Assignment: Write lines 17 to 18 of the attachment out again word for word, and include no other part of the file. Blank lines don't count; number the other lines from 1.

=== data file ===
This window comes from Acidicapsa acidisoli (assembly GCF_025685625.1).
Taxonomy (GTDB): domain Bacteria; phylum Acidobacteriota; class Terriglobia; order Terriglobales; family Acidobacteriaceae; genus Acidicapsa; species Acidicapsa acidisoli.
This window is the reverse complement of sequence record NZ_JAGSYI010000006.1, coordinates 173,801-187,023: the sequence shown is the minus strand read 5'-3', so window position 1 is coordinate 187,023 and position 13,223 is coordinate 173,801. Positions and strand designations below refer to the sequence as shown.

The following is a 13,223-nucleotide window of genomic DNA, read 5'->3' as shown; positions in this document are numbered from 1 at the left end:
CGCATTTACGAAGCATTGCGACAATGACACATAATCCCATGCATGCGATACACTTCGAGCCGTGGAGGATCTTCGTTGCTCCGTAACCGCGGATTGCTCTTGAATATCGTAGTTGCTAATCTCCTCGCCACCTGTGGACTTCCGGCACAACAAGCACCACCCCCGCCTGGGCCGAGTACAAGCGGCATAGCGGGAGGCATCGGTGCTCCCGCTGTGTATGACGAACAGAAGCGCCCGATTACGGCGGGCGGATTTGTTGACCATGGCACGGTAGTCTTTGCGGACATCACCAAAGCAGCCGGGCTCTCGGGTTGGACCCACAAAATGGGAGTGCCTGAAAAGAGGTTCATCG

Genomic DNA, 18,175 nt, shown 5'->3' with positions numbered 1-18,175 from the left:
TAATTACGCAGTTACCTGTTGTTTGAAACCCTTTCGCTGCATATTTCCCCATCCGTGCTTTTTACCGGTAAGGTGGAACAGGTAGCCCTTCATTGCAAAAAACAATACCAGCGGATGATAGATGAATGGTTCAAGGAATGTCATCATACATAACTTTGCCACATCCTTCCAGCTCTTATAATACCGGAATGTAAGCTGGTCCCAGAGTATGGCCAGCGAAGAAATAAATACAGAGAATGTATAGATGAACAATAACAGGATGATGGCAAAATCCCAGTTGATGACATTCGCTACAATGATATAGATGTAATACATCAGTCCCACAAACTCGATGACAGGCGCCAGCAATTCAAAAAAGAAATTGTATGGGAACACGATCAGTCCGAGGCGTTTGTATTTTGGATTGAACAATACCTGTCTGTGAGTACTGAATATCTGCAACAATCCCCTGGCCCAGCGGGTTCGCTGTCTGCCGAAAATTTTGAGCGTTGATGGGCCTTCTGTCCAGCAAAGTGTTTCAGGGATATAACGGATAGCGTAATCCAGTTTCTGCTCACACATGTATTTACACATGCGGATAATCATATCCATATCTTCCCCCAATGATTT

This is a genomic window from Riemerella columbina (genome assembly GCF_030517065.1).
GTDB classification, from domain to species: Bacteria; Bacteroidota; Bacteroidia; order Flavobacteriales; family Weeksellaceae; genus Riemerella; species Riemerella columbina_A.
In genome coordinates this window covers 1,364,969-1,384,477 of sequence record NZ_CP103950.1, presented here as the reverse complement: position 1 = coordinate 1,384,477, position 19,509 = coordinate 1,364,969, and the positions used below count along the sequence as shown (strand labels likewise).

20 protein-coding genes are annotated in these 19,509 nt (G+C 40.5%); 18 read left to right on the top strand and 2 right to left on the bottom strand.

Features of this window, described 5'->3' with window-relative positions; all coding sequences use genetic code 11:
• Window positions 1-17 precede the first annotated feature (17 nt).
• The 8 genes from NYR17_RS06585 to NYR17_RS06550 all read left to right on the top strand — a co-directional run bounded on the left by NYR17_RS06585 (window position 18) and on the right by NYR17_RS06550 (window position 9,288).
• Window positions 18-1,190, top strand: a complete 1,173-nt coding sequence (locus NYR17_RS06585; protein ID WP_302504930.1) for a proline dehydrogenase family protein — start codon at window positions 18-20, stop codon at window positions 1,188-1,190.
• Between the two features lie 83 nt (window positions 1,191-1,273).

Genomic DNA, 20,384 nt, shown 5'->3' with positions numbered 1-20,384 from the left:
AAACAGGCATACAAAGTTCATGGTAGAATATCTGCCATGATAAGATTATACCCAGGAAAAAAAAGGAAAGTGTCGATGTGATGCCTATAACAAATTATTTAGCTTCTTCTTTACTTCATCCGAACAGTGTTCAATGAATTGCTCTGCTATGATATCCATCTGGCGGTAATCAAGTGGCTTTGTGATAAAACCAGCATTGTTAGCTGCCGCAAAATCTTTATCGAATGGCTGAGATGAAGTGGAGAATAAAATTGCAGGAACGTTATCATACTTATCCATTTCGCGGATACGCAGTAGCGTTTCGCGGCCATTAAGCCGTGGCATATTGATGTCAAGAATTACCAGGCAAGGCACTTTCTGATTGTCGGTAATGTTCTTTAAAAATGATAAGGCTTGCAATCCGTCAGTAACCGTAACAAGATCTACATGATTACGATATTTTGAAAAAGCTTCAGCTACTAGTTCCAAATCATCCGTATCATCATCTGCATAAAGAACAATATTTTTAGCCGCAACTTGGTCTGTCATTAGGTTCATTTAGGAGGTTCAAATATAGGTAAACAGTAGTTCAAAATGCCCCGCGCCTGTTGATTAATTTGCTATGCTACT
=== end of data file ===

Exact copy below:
Genomic DNA, 20,384 nt, shown 5'->3' with positions numbered 1-20,384 from the left:
AAACAGGCATACAAAGTTCATGGTAGAATATCTGCCATGATAAGATTATACCCAGGAAAAAAAAGGAAAGTGTCGATGTGATGCCTATAACAAATTATTTAGCTTCTTCTTTACTTCATCCGAACAGTGTTCAATGAATTGCTCTGCTATGATATCCATCTGGCGGTAATCAAGTGGCTTTGTGATAAAACCAGCATTGTTAGCTGCCGCAAAATCTTTATCGAATGGCTGAGATGAAGTGGAGAATAAAATTGCAGGAACGTTATCATACTTATCCATTTCGCGGATACGCAGTAGCGTTTCGCGGCCATTAAGCCGTGGCATATTGATGTCAAGAATTACCAGGCAAGGCACTTTCTGATTGTCGGTAATGTTCTTTAAAAATGATAAGGCTTGCAATCCGTCAGTAACCGTAACAAGATCTACATGATTACGATATTTTGAAAAAGCTTCAGCTACTAGTTCCAAATCATCCGTATCATCATCTGCATAAAGAACAATATTTTTAGCCGCAACTTGGTCTGTCATTAGGTTCATTTAGGAGGTTCAAATATAGGTAAACAGTAGTTCAAAATGCCCCGCGCCTGTTGATTAATTTGCTATGCTACT